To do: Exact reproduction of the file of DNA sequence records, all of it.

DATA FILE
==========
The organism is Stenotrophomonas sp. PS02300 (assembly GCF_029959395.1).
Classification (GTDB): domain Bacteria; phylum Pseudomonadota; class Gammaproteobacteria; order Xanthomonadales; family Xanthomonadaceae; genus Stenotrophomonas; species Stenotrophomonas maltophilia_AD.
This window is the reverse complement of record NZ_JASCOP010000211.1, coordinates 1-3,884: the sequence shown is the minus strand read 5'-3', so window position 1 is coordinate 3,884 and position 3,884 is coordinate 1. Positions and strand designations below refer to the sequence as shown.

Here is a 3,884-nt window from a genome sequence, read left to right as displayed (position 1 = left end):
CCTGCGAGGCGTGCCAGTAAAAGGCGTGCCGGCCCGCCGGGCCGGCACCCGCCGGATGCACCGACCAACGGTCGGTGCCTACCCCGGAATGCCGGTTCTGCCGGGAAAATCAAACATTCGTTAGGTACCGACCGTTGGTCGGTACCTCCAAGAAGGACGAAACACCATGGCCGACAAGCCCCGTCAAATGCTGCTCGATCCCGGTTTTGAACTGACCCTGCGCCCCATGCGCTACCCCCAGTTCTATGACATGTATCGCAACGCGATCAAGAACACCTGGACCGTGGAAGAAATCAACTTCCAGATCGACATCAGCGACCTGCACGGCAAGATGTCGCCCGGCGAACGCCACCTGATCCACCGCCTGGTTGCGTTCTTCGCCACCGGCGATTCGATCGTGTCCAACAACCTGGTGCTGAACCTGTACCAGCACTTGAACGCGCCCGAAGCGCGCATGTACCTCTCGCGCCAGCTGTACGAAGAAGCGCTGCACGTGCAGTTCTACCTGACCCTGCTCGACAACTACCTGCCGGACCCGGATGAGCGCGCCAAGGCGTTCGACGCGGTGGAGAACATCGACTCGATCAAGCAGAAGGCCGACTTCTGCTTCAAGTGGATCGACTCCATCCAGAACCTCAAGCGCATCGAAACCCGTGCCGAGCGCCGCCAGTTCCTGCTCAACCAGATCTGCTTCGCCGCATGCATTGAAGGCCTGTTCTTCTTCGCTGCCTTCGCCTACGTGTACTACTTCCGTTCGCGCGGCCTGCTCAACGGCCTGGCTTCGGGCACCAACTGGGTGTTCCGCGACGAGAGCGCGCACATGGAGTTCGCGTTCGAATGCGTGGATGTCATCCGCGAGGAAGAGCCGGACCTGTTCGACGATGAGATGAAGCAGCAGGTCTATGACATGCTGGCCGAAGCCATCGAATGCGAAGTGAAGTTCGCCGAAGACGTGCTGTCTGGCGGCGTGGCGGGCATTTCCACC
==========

The organism is Stenotrophomonas sp. PS02300 (assembly GCF_029959395.1).
Classification (GTDB): domain Bacteria; phylum Pseudomonadota; class Gammaproteobacteria; order Xanthomonadales; family Xanthomonadaceae; genus Stenotrophomonas; species Stenotrophomonas maltophilia_AD.
This window is the reverse complement of record NZ_JASCOP010000211.1, coordinates 1-3,884: the sequence shown is the minus strand read 5'-3', so window position 1 is coordinate 3,884 and position 3,884 is coordinate 1. Positions and strand designations below refer to the sequence as shown.

Here is a 3,884-nt window from a genome sequence, read left to right as displayed (position 1 = left end):
CCTGCGAGGCGTGCCAGTAAAAGGCGTGCCGGCCCGCCGGGCCGGCACCCGCCGGATGCACCGACCAACGGTCGGTGCCTACCCCGGAATGCCGGTTCTGCCGGGAAAATCAAACATTCGTTAGGTACCGACCGTTGGTCGGTACCTCCAAGAAGGACGAAACACCATGGCCGACAAGCCCCGTCAAATGCTGCTCGATCCCGGTTTTGAACTGACCCTGCGCCCCATGCGCTACCCCCAGTTCTATGACATGTATCGCAACGCGATCAAGAACACCTGGACCGTGGAAGAAATCAACTTCCAGATCGACATCAGCGACCTGCACGGCAAGATGTCGCCCGGCGAACGCCACCTGATCCACCGCCTGGTTGCGTTCTTCGCCACCGGCGATTCGATCGTGTCCAACAACCTGGTGCTGAACCTGTACCAGCACTTGAACGCGCCCGAAGCGCGCATGTACCTCTCGCGCCAGCTGTACGAAGAAGCGCTGCACGTGCAGTTCTACCTGACCCTGCTCGACAACTACCTGCCGGACCCGGATGAGCGCGCCAAGGCGTTCGACGCGGTGGAGAACATCGACTCGATCAAGCAGAAGGCCGACTTCTGCTTCAAGTGGATCGACTCCATCCAGAACCTCAAGCGCATCGAAACCCGTGCCGAGCGCCGCCAGTTCCTGCTCAACCAGATCTGCTTCGCCGCATGCATTGAAGGCCTGTTCTTCTTCGCTGCCTTCGCCTACGTGTACTACTTCCGTTCGCGCGGCCTGCTCAACGGCCTGGCTTCGGGCACCAACTGGGTGTTCCGCGACGAGAGCGCGCACATGGAGTTCGCGTTCGAATGCGTGGATGTCATCCGCGAGGAAGAGCCGGACCTGTTCGACGATGAGATGAAGCAGCAGGTCTATGACATGCTGGCCGAAGCCATCGAATGCGAAGTGAAGTTCGCCGAAGACGTGCTGTCTGGCGGCGTGGCGGGCATTTCCACC